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From Berin Loritsch <blorit...@apache.org>
Subject Re: Caching and key collision?
Date Tue, 15 Jan 2002 17:31:18 GMT
Kuhnle@heinrich-partner.de wrote:

> 
> Hi,
> 
> I noticed caching is done by generating a key with generateKey. This 
> returns a long, which is commonly generated through hashing. The 
> documentation says "This key must be unique inside the space of this 
> component", which hashing does not guarantee. Won't this lead the cache 
> to confusing two different cacheable objects (files/server pages/etc.) 
> which accidently have the same cache value? This sure is an unlikely 
> event, but ist still can happen. Also, on pipelines with many program 
> steps, the cache generates very long file names some operatings systems 
> can't cope with.


Regarding the last issue, I have been a victim of that.  Windows 9x
cannot handle the long filenames generated by the cache.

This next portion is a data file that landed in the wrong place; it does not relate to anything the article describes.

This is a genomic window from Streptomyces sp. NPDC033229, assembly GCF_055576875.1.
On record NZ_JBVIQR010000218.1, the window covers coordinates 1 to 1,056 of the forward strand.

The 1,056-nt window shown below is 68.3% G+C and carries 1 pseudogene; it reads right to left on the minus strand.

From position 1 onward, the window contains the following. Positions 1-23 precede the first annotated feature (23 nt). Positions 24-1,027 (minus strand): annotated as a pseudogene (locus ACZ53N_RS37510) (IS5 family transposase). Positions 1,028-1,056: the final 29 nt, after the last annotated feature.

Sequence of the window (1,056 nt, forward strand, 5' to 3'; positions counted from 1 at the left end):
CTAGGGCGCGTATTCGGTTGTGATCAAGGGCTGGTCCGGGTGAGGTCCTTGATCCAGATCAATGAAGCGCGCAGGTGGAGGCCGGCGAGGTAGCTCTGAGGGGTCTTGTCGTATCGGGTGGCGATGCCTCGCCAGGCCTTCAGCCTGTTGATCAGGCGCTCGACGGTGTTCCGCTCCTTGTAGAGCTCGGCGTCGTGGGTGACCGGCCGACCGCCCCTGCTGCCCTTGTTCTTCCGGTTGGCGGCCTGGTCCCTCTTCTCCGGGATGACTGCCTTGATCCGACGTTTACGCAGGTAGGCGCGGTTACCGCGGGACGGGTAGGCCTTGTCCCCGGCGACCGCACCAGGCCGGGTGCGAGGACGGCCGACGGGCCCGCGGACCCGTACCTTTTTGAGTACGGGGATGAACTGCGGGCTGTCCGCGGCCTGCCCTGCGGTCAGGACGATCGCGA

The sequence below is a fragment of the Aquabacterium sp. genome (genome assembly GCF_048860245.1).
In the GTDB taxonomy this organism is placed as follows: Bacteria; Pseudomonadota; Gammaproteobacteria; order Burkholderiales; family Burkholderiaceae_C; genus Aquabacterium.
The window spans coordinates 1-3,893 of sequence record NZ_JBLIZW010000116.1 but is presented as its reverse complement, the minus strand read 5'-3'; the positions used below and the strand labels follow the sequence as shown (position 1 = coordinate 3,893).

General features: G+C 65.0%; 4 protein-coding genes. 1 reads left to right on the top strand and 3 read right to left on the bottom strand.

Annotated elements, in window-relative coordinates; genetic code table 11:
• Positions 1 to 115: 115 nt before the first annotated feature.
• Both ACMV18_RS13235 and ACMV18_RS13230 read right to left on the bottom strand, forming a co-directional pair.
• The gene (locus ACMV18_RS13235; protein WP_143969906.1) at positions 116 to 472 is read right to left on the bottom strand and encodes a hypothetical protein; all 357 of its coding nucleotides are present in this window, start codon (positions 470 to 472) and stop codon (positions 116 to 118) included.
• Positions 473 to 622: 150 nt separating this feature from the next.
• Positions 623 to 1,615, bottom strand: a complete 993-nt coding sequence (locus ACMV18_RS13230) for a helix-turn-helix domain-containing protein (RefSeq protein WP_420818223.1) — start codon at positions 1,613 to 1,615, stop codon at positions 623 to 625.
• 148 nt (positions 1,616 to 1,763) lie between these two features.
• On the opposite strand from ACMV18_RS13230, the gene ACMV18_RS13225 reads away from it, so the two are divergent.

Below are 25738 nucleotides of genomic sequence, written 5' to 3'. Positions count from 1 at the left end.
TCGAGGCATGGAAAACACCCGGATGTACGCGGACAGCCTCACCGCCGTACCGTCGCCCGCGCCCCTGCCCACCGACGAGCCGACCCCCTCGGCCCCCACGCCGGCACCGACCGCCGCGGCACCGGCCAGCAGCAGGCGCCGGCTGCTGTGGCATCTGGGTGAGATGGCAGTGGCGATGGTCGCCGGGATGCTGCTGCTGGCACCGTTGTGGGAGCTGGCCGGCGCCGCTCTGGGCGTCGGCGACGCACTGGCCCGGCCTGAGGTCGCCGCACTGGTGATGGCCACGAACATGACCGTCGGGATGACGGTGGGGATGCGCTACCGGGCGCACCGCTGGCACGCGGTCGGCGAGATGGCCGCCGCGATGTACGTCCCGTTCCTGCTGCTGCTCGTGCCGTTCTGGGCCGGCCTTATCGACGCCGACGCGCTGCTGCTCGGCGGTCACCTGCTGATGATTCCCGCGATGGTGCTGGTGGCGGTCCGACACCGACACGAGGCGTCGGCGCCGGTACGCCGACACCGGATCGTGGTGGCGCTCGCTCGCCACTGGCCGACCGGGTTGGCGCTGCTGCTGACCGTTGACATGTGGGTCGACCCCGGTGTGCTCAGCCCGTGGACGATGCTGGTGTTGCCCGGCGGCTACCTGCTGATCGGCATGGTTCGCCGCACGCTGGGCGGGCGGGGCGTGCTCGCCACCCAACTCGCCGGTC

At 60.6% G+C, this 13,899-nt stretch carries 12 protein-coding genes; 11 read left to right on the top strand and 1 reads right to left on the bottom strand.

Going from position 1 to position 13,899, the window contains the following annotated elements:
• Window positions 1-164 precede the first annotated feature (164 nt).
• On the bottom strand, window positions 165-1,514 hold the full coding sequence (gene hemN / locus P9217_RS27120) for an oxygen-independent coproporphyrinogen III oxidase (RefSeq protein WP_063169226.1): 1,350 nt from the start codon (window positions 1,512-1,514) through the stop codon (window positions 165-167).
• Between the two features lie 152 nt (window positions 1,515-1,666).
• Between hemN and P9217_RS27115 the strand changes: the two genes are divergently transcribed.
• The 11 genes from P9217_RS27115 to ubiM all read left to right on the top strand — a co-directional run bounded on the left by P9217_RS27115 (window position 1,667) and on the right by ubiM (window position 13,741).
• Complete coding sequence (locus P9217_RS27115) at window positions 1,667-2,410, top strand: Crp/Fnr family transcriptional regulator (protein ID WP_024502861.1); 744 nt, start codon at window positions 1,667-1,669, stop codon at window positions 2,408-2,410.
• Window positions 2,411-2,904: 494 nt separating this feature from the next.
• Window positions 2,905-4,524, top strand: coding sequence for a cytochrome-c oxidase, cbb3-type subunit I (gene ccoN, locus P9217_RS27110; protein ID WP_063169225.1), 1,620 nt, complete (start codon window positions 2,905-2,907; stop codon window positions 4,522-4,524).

However, Windows NT and just about every Unix can, so to me this is a
minor issue--who in their right mind would want to serve anything from
Windows?


A more fundamental issue however is in regards to how quickly an OS

is on seeks.  Windows favors shallow directories and large numbers of files
in a directory.  UNIX favors deep directories and small numbers of files
in a directory.

When you go to the extreme that each does not like, you *really* notice
the slowness.  I have had my Windows machine block for 15 seconds at a
time while navigating very deep hierarchies (this is especially true on
Win 9x).  Again, while working on a Perl webapp that cached info on the
drive, Linux would pause for a few seconds (5-6) when there were about
1000 entries in a directory before displaying the contents of the directory.

If we could tune our cache to favor what the OS favors, it would add
just that extra something to make the cache even faster.




-- 

"They that give up essential liberty to obtain a little temporary safety
  deserve neither liberty nor safety."
                 - Benjamin Franklin


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